Can a Cosigner Help Me Get a Lower Interest Rate on a Car Loan?

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Even with poor credit.

By

Contributing Writer

Bethany Hickey is a graduate from the University of Michigan-Flint, with a bachelor’s in English-Writing. She is a content writer for Auto Credit Express, CarsDirect, and many other automotive blogs, as well as the Poetry Editor for UM-Flint’s writing magazine.


, Contributing Writer - July 9, 2020

Having bad credit can mean running into some issues getting approved for a car loan. A cosigner could be the way you earn an approval, and possibly help you qualify for a lower interest than if you applied alone.

Cosigners and Approval Odds

When you ask a cosigner to sign onto an auto loan, you’re lowering your risk as a bad credit borrower. This is because the cosigner promises to make the car loan payments if you’re unable to, and they also help by attaching their good credit score to your loan.

Since the cosigner has a better credit score than you, and you have a backup payer, having a cosigner may be able to help you get a lower interest rate than if you were to apply by yourself.

Whether or not a cosigner can help you qualify for a low interest rate depends on a lot of things. If your credit is really low, a cosigner may only be able to help you get approved instead of helping you to qualify for the lowest interest rate available.

There are many things that influence an auto loan’s interest rate. However, if you got a higher interest rate than you wanted even with a cosigner, there are other things you can do to lower your interest rate or decrease your interest charges during your loan term.

What Influences Your Auto Loan Interest Rate

If you want a lower interest rate, a cosigner could help you get approved for a better one, but it’s never a guarantee. The interest rate you qualify for depends on a lot of factors such as:

  • Your credit score – Your credit score serves as a snapshot of your creditworthiness and how you are handling and have handled repaying credit. Typically, the lower your credit score, the more you’re charged in interest.
  • Your cosigner’s credit score – When you apply with a cosigner, their credit score is also factored in. They help lower your risk of defaulting on the loan, which can lead to a lower interest rate.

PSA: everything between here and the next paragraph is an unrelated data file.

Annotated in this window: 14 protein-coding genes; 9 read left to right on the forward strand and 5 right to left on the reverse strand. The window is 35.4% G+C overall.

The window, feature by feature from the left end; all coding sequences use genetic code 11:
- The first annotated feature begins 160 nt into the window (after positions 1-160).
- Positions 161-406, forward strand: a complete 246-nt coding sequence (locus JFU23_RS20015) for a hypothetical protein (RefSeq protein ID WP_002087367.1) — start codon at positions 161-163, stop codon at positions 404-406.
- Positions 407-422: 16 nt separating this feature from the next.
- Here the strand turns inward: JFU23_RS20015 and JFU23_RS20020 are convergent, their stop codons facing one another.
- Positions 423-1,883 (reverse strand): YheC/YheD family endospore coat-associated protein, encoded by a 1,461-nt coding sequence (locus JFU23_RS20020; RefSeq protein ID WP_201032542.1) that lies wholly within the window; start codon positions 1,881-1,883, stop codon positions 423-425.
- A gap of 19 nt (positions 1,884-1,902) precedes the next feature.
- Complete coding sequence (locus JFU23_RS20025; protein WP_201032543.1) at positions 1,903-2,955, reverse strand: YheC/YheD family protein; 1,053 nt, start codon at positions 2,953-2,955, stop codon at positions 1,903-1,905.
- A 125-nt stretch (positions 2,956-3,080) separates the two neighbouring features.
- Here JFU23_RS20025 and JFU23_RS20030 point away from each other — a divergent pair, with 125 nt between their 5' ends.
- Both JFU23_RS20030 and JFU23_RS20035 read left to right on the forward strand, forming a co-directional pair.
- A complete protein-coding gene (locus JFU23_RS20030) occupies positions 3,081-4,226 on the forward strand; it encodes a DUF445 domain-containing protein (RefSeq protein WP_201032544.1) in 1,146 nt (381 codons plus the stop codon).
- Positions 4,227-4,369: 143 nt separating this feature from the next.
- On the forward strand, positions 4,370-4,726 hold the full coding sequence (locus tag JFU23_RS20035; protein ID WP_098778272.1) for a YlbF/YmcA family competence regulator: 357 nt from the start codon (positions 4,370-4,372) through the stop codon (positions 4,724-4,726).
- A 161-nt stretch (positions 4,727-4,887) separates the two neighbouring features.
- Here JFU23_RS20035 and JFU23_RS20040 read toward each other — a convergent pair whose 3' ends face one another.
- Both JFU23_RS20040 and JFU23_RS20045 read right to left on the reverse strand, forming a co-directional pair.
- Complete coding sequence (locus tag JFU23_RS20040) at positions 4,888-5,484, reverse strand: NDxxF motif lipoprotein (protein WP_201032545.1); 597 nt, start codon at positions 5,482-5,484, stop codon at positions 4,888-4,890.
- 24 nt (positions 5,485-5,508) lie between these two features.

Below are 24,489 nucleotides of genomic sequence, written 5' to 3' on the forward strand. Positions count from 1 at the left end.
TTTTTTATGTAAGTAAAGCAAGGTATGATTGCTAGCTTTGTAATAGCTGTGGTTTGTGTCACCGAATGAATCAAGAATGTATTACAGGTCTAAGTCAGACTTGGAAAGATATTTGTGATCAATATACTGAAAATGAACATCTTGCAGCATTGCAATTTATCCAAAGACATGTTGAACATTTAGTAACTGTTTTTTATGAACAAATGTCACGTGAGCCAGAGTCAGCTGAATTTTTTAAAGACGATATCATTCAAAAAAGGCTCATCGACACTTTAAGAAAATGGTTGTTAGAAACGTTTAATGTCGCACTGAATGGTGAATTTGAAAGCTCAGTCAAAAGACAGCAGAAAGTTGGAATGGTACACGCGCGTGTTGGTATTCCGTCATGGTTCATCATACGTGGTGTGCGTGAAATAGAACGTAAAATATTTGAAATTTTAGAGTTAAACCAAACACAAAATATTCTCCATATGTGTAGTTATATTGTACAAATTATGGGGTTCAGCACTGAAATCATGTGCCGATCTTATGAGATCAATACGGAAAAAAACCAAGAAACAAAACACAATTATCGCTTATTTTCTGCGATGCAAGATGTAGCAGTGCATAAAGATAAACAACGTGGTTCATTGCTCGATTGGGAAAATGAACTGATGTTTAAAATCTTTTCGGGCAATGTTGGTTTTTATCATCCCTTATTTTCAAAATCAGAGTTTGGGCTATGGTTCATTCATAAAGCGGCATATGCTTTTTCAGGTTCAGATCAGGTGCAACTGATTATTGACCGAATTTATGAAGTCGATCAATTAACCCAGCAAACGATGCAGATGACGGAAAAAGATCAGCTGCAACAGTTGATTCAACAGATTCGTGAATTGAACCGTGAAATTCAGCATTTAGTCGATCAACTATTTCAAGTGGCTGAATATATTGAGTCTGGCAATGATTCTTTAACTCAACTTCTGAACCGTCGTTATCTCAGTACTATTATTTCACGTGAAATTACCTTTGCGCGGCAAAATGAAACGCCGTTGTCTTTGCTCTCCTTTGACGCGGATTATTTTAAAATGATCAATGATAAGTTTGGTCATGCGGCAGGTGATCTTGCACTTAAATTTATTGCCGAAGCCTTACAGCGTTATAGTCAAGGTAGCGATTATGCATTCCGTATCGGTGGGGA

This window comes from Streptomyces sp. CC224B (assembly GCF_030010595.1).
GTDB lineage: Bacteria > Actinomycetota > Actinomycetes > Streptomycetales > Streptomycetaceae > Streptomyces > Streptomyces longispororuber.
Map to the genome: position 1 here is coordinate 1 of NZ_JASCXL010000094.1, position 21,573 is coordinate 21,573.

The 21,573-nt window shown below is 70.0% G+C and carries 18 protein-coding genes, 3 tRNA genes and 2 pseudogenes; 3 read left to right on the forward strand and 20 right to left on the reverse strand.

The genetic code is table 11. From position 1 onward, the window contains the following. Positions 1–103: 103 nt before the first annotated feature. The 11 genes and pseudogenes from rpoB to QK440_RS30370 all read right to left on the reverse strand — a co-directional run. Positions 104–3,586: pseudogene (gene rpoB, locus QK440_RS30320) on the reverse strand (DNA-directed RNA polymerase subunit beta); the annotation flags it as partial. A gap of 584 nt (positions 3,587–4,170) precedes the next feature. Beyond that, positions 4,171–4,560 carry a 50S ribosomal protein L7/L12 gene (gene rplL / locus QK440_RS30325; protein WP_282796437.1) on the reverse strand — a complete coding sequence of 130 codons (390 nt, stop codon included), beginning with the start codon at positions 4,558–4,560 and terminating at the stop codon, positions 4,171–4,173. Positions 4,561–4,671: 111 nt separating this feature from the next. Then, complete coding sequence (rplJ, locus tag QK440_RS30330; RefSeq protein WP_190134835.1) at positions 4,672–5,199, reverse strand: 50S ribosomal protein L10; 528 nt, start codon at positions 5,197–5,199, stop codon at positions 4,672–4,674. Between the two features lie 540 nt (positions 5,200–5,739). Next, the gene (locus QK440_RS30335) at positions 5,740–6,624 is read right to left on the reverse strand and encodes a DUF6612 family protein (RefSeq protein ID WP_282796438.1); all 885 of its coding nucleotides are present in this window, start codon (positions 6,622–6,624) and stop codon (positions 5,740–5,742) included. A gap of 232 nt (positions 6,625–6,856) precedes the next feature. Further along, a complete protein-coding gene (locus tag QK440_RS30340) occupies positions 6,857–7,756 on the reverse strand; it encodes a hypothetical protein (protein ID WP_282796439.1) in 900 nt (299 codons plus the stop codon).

• The car you’re financing – As a general rule, new vehicles have lower interest rates. Used cars have higher interest rates because their value is harder to nail down because time, mileage, and the market all affect value.
  • The length of your loan term – Generally, the shorter your loan term, the lower your interest rate.
  • The overall market – The Federal Reserve’s benchmark rate can also influence your auto loan’s interest rate. However, there are lots of lenders, so it’s worth your time to rate shop and find a lender that can work with your credit situation and help you qualify for the lowest rate you can.

Paying Less in Interest Charges

If you qualify for a higher interest rate than what you would have liked (even with a cosigner), you can lower your interest charges by looking into these options:

  • Large down payment – Car loans are almost always simple interest loans, which means you’re charged interest daily on the remaining balance of your loan. So, the less you finance, the less you can be charged interest on in the first place. A large down payment or an equity trade-in can help lower your overall loan amount and interest charges.
  • Shorten your loan term – A longer loan term can mean a lower monthly payment, but it could also mean lots of cash in interest charges. Aim for the shortest loan term you can afford, or make extra payments when you can.
  • Refinance after a while – If your credit score improves after you’ve had the loan for at least a year, you can look into refinancing. Refinancing is when you replace your current loan terms with a new one. The goal is to get more favorable terms like a lower interest rate, and to get a lower monthly payment. You can also lengthen your loan term, but this would mean more interest charges. You can also lengthen your term and lower your interest rate if your improved credit score allows.

Another thing to consider with refinancing: it's the only way to remove a cosigner from an auto loan. If there comes a time when your cosigner wants to be taken off the loan, or you want to remove them, you’re going to need to meet the refinancing requirements to do so.

Bad Credit Car Loans

If you’re looking for your next auto loan and you need a lender that can work with your poor credit, look no further! Here at CarsDirect, we match borrowers to dealerships in their area that have bad credit lending options, called subprime car loans. Subprime auto loans are reported to the credit reporting agencies, meaning you can improve your credit score with on-time payments, and work to rebuild your credit score over time.

Generally, you can expect to be charged a higher interest rate as a bad credit borrower on most loans, even with the help of a cosigner. But it doesn’t have to be like that forever! It’s never too late to start working on your financial habits, improving your credit score, and working to qualify for the lowest interest rate you can.

Getting started is easy: fill out our free, no-obligation car loan request form, and we’ll look for a dealer that has the lending resources you need.

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, Contributing Writer

Bethany Hickey is a graduate from the University of Michigan-Flint, with a bachelor’s in English-Writing. She is a content writer for Auto Credit Express, CarsDirect, and many other automotive blogs, as well as the Poetry Editor for UM-Flint’s writing magazine.


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